WASHINGTON – A delay in the launch of NASA’s Psyche asteroid mission forces another asteroid mission to take a turn to revise its plans.
Janus, a NASA small-scale mission selected in 2019, will launch two identical spacecraft as secondary payloads on the Falcon Heavy rocket whose primary payload is the Psyche. After a series of bypasses on Earth, each spacecraft Janus would fly with different binary asteroids, designated 1996 FG3 and 1991 VH.
But the mission’s chief investigator said on June 8 that the mission plan is no longer possible. Speaking at a meeting with NASA’s Small Bodies Assessment Group (SBAG), Dan Scheeres of the University of Colorado noted that the mission plan presupposed that Psyche was launched in August this year as previously planned. NASA announced it on May 23 The launch of the mission had been delayed until 20 September at the earliest to give more time to test the spacecraft’s software.
With the revised launch date, he said that it is no longer possible for the spacecraft to perform those Earth’s bypasses with the design of the existing spacecraft. “Those bypasses were crucial in setting up our bypasses of our target binaries, 1991 VH and 1996 FG3,” he said.
He said that it is possible for Janus to reach one of the original binary asteroid targets, 1996 FG3, if the mission starts between October 7 and 10. It would be near the end of the new launch window for Psyche, which closes on October 11. In that scenario, the mission would send both spacecraft to 1996 FG3, enabling them to reach their scientific goal thresholds.
“We have no opportunity to influence the launch dates or the direction of the launch vehicle, and that stems from our status as occupants,” he said.
The mission team is now looking for alternative asteroids that the spacecraft could visit if it could not fly through any of its original destinations. Scheeres said they have found “several asteroids” that the spacecraft can visit, depending on the day the mission starts. He did not reveal who is under consideration, but said that some violate current mission restrictions such as overtaking speed or communication data speed. “Many of these limitations can be met, it just takes a little more work,” he said.
These plans depend on Psyche’s ability to launch during the revised launch window. During an earlier presentation at the SBAG meeting, Carol Polanskey, a co-investigator on the Psyche assignment at Jet Propulsion Laboratory, said that work is continuing to upgrade the simulation environment needed for software testing.
“We have a new JPL flight software architecture that must be mixed with the traditional Maxar simulation capabilities,” she said. Maxar built the Psyche spacecraft. “It has turned out to be a little more challenging than we expected, so we have put a lot of resources into tackling this.”
She said the problem should be solved in the “near future” but was not more specific. “The project is very motivated to launch in that window,” she said. “We’re doing everything we can to get into the second launch.”
Should Psyche and Janus miss the second window, Polanskey suggested that the mission could return to its original plan to start in 2023 before moving up one year. “We have not really looked at what that would mean,” she said.
NASA selected Janus as one of three missions in its Small Innovative Missions for Planetary Exploration, or SIMPLEx, low-cost mission for planetary science, with a cost ceiling of $ 55 million each. All three have now suffered problems with their plans to launch as transportable payloads.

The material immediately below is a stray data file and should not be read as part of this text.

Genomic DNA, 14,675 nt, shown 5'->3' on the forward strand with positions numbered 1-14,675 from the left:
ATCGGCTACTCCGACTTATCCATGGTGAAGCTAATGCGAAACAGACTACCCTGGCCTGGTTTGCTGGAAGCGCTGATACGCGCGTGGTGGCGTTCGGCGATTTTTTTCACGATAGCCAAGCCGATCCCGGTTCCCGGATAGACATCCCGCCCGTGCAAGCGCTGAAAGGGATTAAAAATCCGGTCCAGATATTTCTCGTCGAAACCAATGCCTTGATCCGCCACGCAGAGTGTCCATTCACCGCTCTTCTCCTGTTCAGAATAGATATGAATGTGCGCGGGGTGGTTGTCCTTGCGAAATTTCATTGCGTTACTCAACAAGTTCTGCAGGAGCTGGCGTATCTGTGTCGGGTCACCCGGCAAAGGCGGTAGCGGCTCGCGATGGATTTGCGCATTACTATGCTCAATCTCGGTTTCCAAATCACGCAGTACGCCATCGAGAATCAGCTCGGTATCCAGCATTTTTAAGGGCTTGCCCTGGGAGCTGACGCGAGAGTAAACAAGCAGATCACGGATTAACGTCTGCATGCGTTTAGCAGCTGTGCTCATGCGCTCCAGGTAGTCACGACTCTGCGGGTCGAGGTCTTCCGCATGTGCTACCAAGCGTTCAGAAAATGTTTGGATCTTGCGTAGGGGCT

The launch of Psyche would originally include both Janus and Escape and Plasma Acceleration and Dynamics Explorers (EscaPADE), a small mission to study the interplay between the solar wind and Mars’ atmosphere. However, a change in launch vehicles for Psyche from Falcon 9 to Falcon Heavy changed the mission’s trajectory enough to no longer make it profitable to receive EscaPADE, and NASA paused work on the 2020 mission.
EscaPADE found new life in 2021 when NASA approved a revised plan for the mission with Photon spacecraft from Rocket Lab, with greater propulsion than the original design. The EscaPADE dual spacecraft is now scheduled to launch in 2024, although NASA has not announced how they will get to Mars.
The third SIMPLEx mission, the Lunar Trailblazer, is scheduled to be completed late this year, but will not start until early 2025 due to delays in the primary payload of its commuter mission, the Interstellar Mapping and Acceleration Probe (IMAP). Some lunar scientists have lobbied NASA to find an earlier trip for the missionwho will study the distribution of water on the moon, as it could support other robotic and human landing missions.
Scheeres said in a discussion at the SBAG meeting that the problems that Janus and other car sharing assignments face illustrate one of the disadvantages of that approach to starting assignments. “Having developed the spacecraft for a specific mission and then removing at least part of it, and perhaps all of it, highlights the fragility of having a very specific mission developed without control over launching conditions,” he said.
He suggested that shared payloads should have more to say about the launch date than they do today. “Maybe there should be some accommodation for small adjustments to launch dates,” he suggested.
However, there are no plans to remove Janus from the Psyche launch and find an alternative to space. A preliminary assessment, he said, found no other suitable assignments that could accommodate Janus as a carpool assignment and could better fulfill the mission’s scientific goals.
“It will not bring us any closer to the original binary asteroids,” he said when asked about the possibility of not postponing Psyche, “unless someone is willing to foster an independent launch for us, and I have not found any. recipient for it. “
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